ASC Honors, Cato Lifetime Achievement in Teaching Award – Elizabeth Withrow, Science

Categories: ASC, ASC Honors, ASC Projects, Blog, Education

ASC Honors-Lifetime Achievement in the Field of Arts, Science or History celebrates the lifetime achievements of a Charlotte-Mecklenburg resident in the visual, design or performing arts, history, literature or science. Thanks to the generosity of the Cato Corporation, ASC is also able to honor lifetime achievement in teaching art, science and history for Pre-K-12 teachers from the Charlotte-Mecklenburg region with the ASC Honors-Cato Lifetime Achievement in Teaching Awards. 

By Bea Quirk

Elizabeth (Libby) Withrow has been the Science Department Chair at South Mecklenburg High School since 2011. But in her previous 35 years teaching earth science in Charlotte-Mecklenburg Schools, she taught at low-performing schools – McClintock Junior High, Smith Middle School and E.E. Waddell High School until it was closed.

Those assignments were all by choice.

Libby Withrow is honored with the Cato Lifetime Achievement in Teaching Award.

“I believe in being an advocate for the down-trodden and low achievers,’ Withrow says. “I love working with children who have not had their eyes opened as much as others — you can give them so much.”

It was that kind of attitude that brought Withrow into teaching. In 1971, when she graduated from UNC Greensboro, she says there were basically only three options open for a woman with a degree in biology: become a secretary, a nurse or a teacher.

“Being caring was part of my personality, and I was a nurturing person,” she recalls. “I chose teaching.”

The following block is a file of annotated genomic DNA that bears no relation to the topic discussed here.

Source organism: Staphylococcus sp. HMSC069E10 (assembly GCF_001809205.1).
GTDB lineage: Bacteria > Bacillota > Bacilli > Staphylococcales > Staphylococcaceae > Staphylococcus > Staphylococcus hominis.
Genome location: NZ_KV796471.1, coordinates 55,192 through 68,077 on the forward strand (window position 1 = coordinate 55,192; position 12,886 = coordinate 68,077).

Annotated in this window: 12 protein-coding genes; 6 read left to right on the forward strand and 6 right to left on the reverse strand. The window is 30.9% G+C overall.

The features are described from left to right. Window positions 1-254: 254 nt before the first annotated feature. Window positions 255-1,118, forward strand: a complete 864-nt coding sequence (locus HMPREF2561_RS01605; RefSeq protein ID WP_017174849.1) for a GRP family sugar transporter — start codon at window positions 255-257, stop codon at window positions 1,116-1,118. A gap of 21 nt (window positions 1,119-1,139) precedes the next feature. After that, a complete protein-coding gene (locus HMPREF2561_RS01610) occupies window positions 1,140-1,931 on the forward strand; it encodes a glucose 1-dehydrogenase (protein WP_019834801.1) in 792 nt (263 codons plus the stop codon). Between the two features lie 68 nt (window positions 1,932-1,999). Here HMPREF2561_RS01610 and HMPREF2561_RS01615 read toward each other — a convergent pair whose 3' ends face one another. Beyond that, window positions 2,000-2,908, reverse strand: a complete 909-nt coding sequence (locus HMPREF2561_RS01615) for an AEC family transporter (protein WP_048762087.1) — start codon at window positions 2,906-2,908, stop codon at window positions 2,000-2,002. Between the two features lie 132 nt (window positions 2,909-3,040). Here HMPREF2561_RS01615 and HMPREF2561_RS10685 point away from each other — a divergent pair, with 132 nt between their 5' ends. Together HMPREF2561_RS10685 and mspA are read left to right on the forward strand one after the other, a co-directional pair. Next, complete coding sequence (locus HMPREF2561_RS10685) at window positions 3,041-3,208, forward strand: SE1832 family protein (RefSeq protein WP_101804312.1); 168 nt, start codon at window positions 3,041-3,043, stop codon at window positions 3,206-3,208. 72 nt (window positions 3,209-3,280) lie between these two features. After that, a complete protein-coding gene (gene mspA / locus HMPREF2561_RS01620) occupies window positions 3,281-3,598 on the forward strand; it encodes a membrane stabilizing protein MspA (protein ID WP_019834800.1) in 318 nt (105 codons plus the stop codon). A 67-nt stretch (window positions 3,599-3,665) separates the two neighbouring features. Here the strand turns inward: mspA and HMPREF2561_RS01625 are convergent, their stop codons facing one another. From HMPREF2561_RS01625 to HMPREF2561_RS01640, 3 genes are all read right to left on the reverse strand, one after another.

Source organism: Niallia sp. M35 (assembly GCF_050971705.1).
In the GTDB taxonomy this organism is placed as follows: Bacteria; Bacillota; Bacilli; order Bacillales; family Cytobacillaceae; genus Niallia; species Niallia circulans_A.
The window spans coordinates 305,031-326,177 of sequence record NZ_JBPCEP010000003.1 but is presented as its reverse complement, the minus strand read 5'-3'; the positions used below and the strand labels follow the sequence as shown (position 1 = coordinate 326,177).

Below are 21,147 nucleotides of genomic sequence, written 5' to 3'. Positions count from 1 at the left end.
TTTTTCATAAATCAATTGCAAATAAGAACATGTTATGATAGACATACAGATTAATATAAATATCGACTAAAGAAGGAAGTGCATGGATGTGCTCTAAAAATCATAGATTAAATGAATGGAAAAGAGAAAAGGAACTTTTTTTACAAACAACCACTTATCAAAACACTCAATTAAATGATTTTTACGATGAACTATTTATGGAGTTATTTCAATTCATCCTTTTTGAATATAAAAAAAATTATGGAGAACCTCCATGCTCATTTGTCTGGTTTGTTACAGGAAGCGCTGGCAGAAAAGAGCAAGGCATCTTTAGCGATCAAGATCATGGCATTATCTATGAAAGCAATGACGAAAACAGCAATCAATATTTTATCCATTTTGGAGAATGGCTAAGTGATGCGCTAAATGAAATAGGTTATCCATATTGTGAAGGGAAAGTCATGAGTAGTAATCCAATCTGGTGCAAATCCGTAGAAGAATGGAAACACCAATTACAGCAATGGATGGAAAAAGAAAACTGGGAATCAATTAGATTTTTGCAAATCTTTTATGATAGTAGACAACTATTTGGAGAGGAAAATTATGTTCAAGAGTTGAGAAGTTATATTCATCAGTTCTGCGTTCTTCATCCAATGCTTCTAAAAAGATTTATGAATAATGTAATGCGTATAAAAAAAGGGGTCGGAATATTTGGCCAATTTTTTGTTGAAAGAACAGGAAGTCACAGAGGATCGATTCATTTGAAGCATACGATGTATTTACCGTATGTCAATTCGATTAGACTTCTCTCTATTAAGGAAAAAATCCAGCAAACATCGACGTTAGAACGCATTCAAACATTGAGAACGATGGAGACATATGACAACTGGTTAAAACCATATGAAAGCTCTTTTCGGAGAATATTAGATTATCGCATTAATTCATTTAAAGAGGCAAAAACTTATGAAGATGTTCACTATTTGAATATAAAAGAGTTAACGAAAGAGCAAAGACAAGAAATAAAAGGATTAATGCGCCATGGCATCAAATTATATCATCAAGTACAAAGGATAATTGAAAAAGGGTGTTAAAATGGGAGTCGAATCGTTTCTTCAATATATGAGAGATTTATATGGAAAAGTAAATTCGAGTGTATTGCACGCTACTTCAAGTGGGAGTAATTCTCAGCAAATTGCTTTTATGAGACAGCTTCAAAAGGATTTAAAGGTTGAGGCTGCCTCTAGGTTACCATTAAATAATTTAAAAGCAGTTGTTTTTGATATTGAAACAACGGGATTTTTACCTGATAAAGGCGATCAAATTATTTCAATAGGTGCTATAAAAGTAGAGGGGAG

Withrow’s first position was at Cannon Junior High School in Kannapolis, where she taught from 1971-1976. The biology slot was already taken, so she taught earth science, which has been her subject ever since. She joined CMS in 1976.

Withrow earned a masters of education from UNC Charlotte and has been a Nationally Board Certified Teacher since 2002. She has not just taught science, but stayed active in her field – studying at the University of Miami to investigate the saltiness of Florida wells; traveling to Belize with NC Natural Museum of History to compare the environments of the two areas; and going to Japan on a Fulbright Scholarship to study Environmental Sustainability Development with American and Japanese teachers.

“There is nothing dormant when teaching science,” Withrow observes. “There’s never a dull moment, you have to keep current.

”At the start of each year, I tell my students I am going to lie to them,” she adds. “Everything we think is true today is going to change. I like them to ask me “what if” questions. And I challenge them every day to come up with something in their lives that does not include science in some way.”